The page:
Rana Husseini is tall, unusually tall for a Jordanian. Several years ago I met her when she was collecting signatures on a petition to do away with honor killing in Jordan. “If you are Jordanian, please sign the petition”, she asked the mixed Arab and western crowd. I got the point. I am a westerner and will never be able to understand this culture completely. Anything said by a westerner would be interpreted as unwelcome foreign meddling and would hinder the cause.
Rana Husseini covered crime stories for the Jordan times. Every time I was in the capital I picked up a copy of the paper and looked for her byline. Over and over again she wrote the stories of women killed by their families. A thirteen year old boy saw his sister talking on the telephone, thought she was talking to a man, and strangled her with the phone cord. Another woman confessed to her brother that she was pregnant by an Egyptian who had left the country. The brother promised to get her an abortion and an operation to restore her virginity, then returned with a gun and shot her. Sometimes Husseini would go to a village and no one would talk to her about the killing. Other times she received death threats herself.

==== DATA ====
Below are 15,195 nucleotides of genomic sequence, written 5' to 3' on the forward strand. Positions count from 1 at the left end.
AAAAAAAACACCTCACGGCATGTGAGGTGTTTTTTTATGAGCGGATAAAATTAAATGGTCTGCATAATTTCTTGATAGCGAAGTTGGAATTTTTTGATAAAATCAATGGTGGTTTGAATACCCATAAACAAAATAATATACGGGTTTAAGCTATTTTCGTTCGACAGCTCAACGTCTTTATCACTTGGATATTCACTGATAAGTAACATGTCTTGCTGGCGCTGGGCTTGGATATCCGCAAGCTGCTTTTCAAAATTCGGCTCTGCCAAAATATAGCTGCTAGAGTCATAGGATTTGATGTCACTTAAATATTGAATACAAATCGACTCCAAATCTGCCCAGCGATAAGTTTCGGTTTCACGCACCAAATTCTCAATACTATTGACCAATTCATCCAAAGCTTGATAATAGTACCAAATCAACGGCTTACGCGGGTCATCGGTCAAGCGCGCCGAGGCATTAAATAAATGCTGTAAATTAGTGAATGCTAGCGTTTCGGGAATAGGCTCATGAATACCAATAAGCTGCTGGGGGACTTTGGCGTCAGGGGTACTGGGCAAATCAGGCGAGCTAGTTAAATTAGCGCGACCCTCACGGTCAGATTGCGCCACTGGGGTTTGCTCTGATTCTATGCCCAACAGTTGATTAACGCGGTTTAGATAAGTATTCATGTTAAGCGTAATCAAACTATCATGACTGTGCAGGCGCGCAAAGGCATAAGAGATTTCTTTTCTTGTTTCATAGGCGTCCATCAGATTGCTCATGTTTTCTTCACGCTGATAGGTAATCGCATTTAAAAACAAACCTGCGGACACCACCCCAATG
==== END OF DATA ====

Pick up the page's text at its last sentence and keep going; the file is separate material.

During the time I lived there about 30 women were killed by their families every year. The upper house of Jordan’s parliament, appointed by the King, had passed a bill against honor killings, but the bill could not pass the lower house, whose members are elected, largely through tribal politics. Since I left the law has changed. Honor killing is now illegal in Jordan.
Is honor killing Islamic? In an article for PBS, Husseini says no:
I want to emphasize two things. One is that all women are not threatened in this way in my country. Any woman who speaks to any man will not be killed. These crimes are isolated and limited, although they do cross class and education boundaries. The other thing is a lot of people assume incorrectly that these crimes are mandated by Islam, but they are not. Islam is very strict about killing, and in the rare instances where killing is counseled, it is when adultery is committed within a married couple. In these cases, there must be four eyewitnesses and the punishment must be carried out by the community, not by the family members involved.
Honor killings are part of a culture, not a religion, and occur in Arab communities in the United States and many countries. One-third of the reported homicides in Jordan are honor killings. The killers are treated with leniency, and families assign the task of honor killing to a minor, because under Jordanian juvenile law, minors who commit crimes are sentenced to a juvenile center where they can learn a profession and continue their education, and then, at eighteen, be released without a criminal record. The average term served for an honor killing is only seven and a half months.
Rana Husseini has written a book on the subject, Murder in the Name of Honor. When it is released, it should be well worth reading.
Cross-posted at Chilling Out.